Nrama: Jerome, one of the best parts of your comics work is you tweaking, and in some cases re-designing totally, characters when they come in. How are you taking on Ultron? What are you pulling from in previous Ultron looks, and what are you adding in yourself?
Opena: There will be several characters I’m tweaking, as you say, but I can’t talk about them yet. There will be a few – I can’t say that much. It’s something where I can make them a little more my own, but that’s as much as I can say.
Nrama: Rick, you seem to write some of your most memorable work when dealing with otherworldly settings, be that in Fear Agent in outer space to Dimension Z in Captain America and the various locales of Uncanny X-Force. This graphic novel sees Ultron take over the moon of Titan – what are your views of that?
Remender: The idea for using Tian came when we were discussing what we were doing with Ultron, and how we could escalate the danger. Ultron is able to control technology, and technology is something Titan is built on – its interior is a giant, science fiction city. Titan is unfortunately the place where Ultron sets his sights for being a pertinent player in the Marvel U, which unbeknownst to him connects him to Thanos – who was born and raised on Titan.
Beyond that, there are a number of new Avengers in this coming out of Avengers & X-Men: Axis. At the end of that, a lot of things will change – and a couple of those lead to the modern-day Avengers cast we see in this graphic novel. Avengers: Rage of Ultron will reflect on these two eras of the Avengers, and how they deal with the complexities of Ultron and what he is.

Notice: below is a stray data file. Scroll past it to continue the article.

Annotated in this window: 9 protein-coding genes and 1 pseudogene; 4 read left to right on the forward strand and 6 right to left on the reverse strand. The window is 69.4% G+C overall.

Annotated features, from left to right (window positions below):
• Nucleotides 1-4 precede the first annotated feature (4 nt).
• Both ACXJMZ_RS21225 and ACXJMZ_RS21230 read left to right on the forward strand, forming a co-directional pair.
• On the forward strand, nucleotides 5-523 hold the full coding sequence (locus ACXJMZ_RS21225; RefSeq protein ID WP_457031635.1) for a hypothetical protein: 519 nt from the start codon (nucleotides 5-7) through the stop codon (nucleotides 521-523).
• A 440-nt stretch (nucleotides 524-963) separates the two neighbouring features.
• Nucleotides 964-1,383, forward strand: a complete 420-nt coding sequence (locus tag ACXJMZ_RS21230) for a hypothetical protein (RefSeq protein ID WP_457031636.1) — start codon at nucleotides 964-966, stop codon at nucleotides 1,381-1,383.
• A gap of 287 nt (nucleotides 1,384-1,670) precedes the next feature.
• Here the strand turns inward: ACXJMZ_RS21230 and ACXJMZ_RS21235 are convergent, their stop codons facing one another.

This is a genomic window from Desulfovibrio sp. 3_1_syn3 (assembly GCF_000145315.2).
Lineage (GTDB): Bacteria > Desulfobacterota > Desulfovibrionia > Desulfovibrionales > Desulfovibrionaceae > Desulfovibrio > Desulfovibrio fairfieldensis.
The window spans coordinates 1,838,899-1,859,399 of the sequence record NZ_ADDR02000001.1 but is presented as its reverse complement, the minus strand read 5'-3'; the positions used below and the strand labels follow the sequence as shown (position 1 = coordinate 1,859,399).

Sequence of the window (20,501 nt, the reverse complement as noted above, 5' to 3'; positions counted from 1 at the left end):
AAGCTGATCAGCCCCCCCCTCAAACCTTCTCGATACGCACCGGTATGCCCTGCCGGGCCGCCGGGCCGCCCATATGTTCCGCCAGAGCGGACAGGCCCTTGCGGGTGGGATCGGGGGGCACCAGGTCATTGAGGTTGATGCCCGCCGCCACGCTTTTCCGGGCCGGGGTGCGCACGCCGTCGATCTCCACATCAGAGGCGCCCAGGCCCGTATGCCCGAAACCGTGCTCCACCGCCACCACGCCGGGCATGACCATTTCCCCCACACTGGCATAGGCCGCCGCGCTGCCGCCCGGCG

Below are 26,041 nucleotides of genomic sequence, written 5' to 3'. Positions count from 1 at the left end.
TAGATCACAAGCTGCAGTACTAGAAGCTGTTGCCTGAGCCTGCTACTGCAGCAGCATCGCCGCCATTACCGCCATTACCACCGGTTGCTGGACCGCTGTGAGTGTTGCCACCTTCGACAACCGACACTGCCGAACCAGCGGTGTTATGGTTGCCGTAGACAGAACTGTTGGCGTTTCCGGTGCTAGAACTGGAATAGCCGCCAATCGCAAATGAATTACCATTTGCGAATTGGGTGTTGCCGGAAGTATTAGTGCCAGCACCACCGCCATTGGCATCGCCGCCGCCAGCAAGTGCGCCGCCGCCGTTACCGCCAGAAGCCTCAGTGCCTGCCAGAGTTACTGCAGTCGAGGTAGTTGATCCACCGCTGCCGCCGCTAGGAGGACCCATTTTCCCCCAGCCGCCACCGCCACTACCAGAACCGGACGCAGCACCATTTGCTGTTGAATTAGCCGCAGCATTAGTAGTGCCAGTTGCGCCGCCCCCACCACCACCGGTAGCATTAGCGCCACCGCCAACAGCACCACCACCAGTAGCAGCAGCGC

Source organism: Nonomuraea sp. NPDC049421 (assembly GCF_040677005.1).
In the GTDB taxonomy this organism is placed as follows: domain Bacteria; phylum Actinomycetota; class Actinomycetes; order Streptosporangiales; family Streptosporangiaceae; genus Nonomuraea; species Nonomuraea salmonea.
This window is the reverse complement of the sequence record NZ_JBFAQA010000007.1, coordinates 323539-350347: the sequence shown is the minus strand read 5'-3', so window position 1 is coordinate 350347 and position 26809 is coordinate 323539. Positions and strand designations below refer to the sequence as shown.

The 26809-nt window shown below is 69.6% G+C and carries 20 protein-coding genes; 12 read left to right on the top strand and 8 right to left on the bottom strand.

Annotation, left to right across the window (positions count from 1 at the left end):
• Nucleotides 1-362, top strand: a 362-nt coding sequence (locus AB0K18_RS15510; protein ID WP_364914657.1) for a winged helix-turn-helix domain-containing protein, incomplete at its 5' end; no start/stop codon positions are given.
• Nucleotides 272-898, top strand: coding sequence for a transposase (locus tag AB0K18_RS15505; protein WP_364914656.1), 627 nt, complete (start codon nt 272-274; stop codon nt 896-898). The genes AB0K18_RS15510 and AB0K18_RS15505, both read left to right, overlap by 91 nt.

Nrama: So is the modern-day team the “Avengers NOW!” line-up, including Sam Wilson as Cap, the still as-yet-unnamed female Thor, and the others?
Remender: Yes, the “Avengers NOW! line-up as well as a couple of things people are not aware of that’ll be coming out of Avengers & X-Men: Axis. By March and April all those fun things will be revealed, and there’ll be plenty of surprises in the line-up.
Nrama: You’re writing this at the same time that you’re writing Avengers & X-Men: Axis – two very different kinds of books, one a major event book and the other a standalone larger story. What’s it like bouncing forth between serialized event comics and this one big chunk of comic?
Remender: Well, they’re both “events” in respect to what they aim to accomplish, the artistic goal, and what we do at Marvel. Avengers: Rage of Ultron will do as much as Avengers & X-Men: Axis does in terms of changing the landscape and evolving the characters. It’s very similar in that sense.